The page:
Wednesday, November 4, 2009

What's Your Theory For? Or, Why It Matters


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Mt. St. Helens is, to put it mildly, cool. I personally appreciate the view from the still-devastated area southeast of the mountain, where the arrow is in the map above; below is a picture of it from that vantage point (and yes, that is smoke from the mountain).



The hike up to the crater rim is essentially a class 3 scramble most of the way, and dusty, and annoying. At the caldera rim you are rewarded with unpleasant hot fumes, and you wonder legitimately what got in your head to make you do this.

When you're driving back west toward I-5 on Route 504, if you're paying attention, you'll see that someone has helpfully placed at the end of their driveway some pamphlets showing how St. Helens proves that the world was made in six days. You see, in a single day, the mountain changed shape, and new valleys and lakes were formed. Proof!

This is interesting, because from creationists we typically don't hear a lot about mountains and plate tectonics. You might read this and think, wait a second - I thought finding a watch on a beach was proof that the watch was designed, because the dead mineral material the beach is made of was not designed?

Indeed, the question is why does the creationist insistence on design in nature stop with living things? Why do creationists have this obsession with clotting cascades and eyes, and with people? No one from this camp ever seems to be too interested in viral evolution, until it impacts human sexual behavior. So if the whole world was created, why isn't there evidence of design in the arrangement of every last damn one of those boulders you have to scramble up on Mt. St. Helens, or for that matter the bushes in the canyon behind my house? Okay, so those have changed since 4,004 BC; how about the rocks on yet-unclimbed peaks exposed above the glaciers in Greenland? Why isn't there evidence of design in every last grain of sand in its little proper place? Why is it always living things they're so worried about?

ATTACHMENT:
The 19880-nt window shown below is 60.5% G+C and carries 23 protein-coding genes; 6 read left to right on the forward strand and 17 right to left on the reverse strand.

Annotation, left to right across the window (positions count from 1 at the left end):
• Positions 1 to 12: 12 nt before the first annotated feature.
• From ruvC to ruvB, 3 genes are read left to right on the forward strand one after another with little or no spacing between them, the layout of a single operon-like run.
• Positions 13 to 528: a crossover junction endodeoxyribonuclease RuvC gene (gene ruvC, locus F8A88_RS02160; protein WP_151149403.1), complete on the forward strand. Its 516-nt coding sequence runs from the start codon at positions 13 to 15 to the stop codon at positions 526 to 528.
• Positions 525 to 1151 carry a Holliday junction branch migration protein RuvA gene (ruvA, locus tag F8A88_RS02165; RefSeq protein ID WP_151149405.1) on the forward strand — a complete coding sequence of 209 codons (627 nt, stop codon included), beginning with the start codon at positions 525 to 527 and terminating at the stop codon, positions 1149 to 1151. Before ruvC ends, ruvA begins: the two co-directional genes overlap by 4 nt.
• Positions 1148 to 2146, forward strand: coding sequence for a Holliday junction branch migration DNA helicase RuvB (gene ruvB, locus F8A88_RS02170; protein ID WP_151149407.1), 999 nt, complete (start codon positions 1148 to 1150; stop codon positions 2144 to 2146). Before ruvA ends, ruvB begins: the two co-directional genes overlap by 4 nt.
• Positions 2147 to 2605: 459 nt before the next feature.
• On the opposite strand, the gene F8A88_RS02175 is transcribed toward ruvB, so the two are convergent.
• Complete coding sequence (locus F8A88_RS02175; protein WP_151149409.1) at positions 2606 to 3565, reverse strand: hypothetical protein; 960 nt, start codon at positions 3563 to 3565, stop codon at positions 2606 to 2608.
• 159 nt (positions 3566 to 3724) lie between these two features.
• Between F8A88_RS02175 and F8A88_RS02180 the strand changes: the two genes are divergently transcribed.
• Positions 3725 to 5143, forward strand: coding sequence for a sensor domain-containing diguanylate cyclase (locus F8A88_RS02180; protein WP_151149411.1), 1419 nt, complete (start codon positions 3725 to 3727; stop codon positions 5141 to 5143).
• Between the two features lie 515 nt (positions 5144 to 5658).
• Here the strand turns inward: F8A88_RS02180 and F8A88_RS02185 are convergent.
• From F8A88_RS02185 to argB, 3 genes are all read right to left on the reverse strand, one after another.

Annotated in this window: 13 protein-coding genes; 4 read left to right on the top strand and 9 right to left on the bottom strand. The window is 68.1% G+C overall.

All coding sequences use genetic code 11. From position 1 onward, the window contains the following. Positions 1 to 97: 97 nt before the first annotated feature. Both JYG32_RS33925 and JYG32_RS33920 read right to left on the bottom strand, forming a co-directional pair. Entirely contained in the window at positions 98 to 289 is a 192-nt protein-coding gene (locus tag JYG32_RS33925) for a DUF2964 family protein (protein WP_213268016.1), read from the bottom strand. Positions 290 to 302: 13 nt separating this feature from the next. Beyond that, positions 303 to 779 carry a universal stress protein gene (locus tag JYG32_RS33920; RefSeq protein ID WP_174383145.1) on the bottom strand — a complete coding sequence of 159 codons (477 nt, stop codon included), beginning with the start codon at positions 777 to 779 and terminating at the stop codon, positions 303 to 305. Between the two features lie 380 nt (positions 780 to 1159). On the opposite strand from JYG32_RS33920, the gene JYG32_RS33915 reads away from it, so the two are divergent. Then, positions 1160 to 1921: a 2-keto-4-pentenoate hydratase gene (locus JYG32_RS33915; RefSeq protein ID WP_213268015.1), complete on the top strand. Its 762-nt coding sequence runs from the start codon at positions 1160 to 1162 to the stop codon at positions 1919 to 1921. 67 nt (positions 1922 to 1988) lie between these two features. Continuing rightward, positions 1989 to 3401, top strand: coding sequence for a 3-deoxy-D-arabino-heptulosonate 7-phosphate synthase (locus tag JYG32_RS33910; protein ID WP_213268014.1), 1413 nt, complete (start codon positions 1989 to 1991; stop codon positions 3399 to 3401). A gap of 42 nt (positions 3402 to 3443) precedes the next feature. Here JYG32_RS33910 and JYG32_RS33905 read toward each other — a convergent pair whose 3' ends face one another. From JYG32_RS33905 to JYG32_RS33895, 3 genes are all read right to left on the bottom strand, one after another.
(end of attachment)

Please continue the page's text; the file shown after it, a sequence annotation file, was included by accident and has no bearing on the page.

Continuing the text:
Creationists, I'm trying to help you here. If you took your own theory seriously, these are the kinds of questions you would be asking.

But let's agree to disagree, creationists. Let's have another discussion, one that's about the discussion. Let's ask each other why we each take the positions we do. I'll go first. I take increasing happiness and eliminating suffering to be an end in itself. This influences my decision to become professionally trained to specifically eliminate disease-based suffering. Treating disease means understanding biology, and I have encountered no principle in biology better evidence-supported or more unifying than evolution. So, yes, if a biology theory came along tomorrow that helps eliminate disease suffering more effectively than evolution, I'm out the evolution-door that minute.

To this end, there are two things that could help us understand your point of view:

1) What, exactly, are creationists worried would happen if tomorrow everyone in the world accepted evolution as the best account of how things got to be this way? Why the concern?

2) Looking at handful of creationists with academic science positions - where are the advances based on your theory? Where is the medicine? How is creation science making the world better? Why don't the pharmaceutical companies see past the (apparently) leftist propaganda brainwashing machine of academic science and build their research on creationism?

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